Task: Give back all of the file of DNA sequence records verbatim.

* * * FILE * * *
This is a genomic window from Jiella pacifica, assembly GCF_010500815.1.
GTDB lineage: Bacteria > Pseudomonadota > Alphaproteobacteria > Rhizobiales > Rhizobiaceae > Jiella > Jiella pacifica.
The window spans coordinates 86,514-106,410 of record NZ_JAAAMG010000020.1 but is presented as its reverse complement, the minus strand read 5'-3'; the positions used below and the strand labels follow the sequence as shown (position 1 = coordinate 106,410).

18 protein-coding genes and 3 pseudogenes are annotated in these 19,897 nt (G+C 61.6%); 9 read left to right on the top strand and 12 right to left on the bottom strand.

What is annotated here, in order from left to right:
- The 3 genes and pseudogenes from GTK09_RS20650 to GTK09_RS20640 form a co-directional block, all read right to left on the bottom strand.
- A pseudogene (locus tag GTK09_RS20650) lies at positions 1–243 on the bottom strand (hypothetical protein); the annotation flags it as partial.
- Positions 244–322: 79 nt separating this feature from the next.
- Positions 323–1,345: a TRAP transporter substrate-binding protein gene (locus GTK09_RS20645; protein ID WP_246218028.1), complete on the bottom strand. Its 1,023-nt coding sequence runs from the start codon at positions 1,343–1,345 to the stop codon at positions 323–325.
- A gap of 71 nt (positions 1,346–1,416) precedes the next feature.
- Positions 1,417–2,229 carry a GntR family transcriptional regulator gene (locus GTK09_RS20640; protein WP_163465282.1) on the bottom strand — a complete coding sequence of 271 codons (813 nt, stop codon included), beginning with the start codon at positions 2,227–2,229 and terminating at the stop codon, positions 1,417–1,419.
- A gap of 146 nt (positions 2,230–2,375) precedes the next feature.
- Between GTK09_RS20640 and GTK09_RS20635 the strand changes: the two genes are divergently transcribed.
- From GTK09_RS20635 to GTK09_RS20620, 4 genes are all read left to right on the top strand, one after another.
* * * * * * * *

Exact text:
This is a genomic window from Jiella pacifica, assembly GCF_010500815.1.
GTDB lineage: Bacteria > Pseudomonadota > Alphaproteobacteria > Rhizobiales > Rhizobiaceae > Jiella > Jiella pacifica.
The window spans coordinates 86,514-106,410 of record NZ_JAAAMG010000020.1 but is presented as its reverse complement, the minus strand read 5'-3'; the positions used below and the strand labels follow the sequence as shown (position 1 = coordinate 106,410).

18 protein-coding genes and 3 pseudogenes are annotated in these 19,897 nt (G+C 61.6%); 9 read left to right on the top strand and 12 right to left on the bottom strand.

What is annotated here, in order from left to right:
- The 3 genes and pseudogenes from GTK09_RS20650 to GTK09_RS20640 form a co-directional block, all read right to left on the bottom strand.
- A pseudogene (locus tag GTK09_RS20650) lies at positions 1–243 on the bottom strand (hypothetical protein); the annotation flags it as partial.
- Positions 244–322: 79 nt separating this feature from the next.
- Positions 323–1,345: a TRAP transporter substrate-binding protein gene (locus GTK09_RS20645; protein ID WP_246218028.1), complete on the bottom strand. Its 1,023-nt coding sequence runs from the start codon at positions 1,343–1,345 to the stop codon at positions 323–325.
- A gap of 71 nt (positions 1,346–1,416) precedes the next feature.
- Positions 1,417–2,229 carry a GntR family transcriptional regulator gene (locus GTK09_RS20640; protein WP_163465282.1) on the bottom strand — a complete coding sequence of 271 codons (813 nt, stop codon included), beginning with the start codon at positions 2,227–2,229 and terminating at the stop codon, positions 1,417–1,419.
- A gap of 146 nt (positions 2,230–2,375) precedes the next feature.
- Between GTK09_RS20640 and GTK09_RS20635 the strand changes: the two genes are divergently transcribed.
- From GTK09_RS20635 to GTK09_RS20620, 4 genes are all read left to right on the top strand, one after another.